FestivalsWater fights to water-spraying elephants and a dance music festival kicked off the three-day Buddhist new year.

Thailand’s Songkran off to a wet start

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Songkran 190415
Thailand’s Songkran kicked off on Saturday, attracting revellers locked in water fights to ravers at a dance music festival. Photo Credit: drpnncpp/Getty Images
Songkran 190415

Bangkok's S2O Songkran festival, considered to be Asia’s largest, drew some of the world’s best known DJs from Tiesto to Steve Aoki and UK veteran Fatboy Slim. 

The start of Thailand’s Songkran on Saturday drew celebrations from water spraying-elephants to raves and boisterous, street-blocking water fights. 

The three-day Buddhist new year is marked by paying respect to elders and the sprinkling of water over figures of Buddha at local temples, but also has a rowdier side involving alcohol-fuelled revelry among its youth.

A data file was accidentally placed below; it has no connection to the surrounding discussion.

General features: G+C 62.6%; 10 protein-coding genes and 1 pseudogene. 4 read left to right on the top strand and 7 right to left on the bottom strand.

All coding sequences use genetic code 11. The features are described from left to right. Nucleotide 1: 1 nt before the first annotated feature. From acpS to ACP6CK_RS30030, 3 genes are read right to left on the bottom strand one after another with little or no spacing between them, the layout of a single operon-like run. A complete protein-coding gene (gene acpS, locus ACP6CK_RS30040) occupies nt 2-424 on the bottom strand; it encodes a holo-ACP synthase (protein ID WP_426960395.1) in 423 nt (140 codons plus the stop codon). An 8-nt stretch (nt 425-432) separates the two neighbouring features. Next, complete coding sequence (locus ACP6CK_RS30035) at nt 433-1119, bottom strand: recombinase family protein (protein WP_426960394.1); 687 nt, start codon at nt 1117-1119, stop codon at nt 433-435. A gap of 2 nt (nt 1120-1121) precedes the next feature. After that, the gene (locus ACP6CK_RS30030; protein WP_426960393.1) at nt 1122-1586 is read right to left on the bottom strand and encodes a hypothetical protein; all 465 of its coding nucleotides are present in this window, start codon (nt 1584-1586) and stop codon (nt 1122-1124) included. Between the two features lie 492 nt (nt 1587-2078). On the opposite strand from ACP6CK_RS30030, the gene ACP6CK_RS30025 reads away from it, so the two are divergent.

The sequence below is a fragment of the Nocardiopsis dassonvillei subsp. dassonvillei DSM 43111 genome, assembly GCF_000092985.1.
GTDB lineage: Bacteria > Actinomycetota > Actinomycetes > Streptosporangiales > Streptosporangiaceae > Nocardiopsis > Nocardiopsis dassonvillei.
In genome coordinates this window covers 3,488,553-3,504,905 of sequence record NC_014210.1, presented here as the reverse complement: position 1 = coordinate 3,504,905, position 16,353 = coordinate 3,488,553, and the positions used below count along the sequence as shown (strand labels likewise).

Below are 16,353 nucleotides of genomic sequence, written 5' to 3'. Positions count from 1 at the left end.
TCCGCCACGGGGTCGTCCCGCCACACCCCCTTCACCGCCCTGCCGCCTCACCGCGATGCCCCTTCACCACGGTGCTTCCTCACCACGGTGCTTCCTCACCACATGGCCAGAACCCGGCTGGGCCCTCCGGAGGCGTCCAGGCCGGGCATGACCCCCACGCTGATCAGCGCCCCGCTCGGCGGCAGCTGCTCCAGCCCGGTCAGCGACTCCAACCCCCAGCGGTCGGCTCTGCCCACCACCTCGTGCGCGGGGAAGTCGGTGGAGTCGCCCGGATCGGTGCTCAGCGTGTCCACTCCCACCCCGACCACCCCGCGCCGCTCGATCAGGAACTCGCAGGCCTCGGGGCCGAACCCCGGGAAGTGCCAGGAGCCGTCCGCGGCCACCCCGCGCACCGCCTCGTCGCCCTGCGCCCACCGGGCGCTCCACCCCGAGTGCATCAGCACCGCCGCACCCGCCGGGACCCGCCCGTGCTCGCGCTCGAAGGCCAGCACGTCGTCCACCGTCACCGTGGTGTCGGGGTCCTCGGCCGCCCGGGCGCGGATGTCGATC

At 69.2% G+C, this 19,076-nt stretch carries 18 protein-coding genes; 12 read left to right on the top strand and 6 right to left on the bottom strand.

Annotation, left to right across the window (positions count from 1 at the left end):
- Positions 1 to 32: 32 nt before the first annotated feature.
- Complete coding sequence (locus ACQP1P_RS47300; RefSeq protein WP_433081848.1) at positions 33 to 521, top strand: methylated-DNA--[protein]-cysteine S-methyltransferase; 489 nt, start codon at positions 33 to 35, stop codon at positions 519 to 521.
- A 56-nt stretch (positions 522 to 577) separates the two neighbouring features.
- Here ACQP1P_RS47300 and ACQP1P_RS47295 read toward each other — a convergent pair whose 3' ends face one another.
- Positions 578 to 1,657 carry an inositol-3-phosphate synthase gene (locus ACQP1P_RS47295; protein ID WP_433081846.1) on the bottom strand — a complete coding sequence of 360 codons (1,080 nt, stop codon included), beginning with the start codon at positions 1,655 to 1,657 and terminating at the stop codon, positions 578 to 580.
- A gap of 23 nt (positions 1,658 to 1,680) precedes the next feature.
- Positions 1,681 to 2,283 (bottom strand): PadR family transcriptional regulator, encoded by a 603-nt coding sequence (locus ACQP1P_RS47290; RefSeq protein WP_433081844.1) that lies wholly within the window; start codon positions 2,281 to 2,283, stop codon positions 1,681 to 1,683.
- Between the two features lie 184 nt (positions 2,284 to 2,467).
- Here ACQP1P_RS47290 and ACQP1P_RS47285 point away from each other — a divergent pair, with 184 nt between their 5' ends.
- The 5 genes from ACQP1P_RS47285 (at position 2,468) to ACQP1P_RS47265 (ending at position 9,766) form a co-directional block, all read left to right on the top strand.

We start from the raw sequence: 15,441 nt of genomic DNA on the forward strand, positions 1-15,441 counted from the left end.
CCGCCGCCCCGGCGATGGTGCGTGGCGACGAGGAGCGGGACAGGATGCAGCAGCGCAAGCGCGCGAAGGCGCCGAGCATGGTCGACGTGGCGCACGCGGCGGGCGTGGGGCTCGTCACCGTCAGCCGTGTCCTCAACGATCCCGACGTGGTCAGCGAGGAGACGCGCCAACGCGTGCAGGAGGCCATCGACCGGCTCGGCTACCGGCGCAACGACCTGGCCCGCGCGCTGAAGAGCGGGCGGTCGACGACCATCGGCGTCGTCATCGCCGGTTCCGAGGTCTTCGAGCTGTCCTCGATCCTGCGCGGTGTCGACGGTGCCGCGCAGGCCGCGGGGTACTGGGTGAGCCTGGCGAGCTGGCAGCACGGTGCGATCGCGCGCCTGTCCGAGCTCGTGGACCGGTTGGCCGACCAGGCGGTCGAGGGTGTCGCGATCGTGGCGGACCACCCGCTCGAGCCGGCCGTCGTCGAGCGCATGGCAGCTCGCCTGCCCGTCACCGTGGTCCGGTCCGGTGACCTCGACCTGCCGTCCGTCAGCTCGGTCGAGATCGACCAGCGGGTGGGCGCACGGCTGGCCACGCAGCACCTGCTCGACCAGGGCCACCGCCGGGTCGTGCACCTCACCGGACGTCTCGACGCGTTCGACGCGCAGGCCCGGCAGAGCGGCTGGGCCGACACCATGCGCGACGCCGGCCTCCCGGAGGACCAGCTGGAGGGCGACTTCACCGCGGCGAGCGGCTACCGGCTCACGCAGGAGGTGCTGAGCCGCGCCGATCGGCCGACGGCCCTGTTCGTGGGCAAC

Authorities have issued warnings on modesty, saying that nudity and provocative clothing will be prohibited. 

Bangkok’s tourist hotspot Khao San road attracted revellers engaging in water fights to Ayutthaya, where elephants painted in colourful floral designs spray water on tourists amidst a backdrop of the town’s ancient temples.

Ravers from across Asia also convened for a dance music festival under massive water cannons and spectacular pyrotechnics. 

Bangkok's S2O Songkran festival, considered to be Asia’s largest, drew some of the world’s best known DJs from Tiesto to Steve Aoki and UK veteran Fatboy Slim. 

Neighbours Laos and Myanmar also celebrate the same festival, with young and old throwing buckets of water over each other as music thuds from loudspeakers. 

The holiday has also proven to be one of the country’s most dangerous, as Thais make the often perilous journey back to their hometowns by bus, vans or motorbikes.

Authorities have also stepped up with harsher penalties to deter drink driving incidents. 


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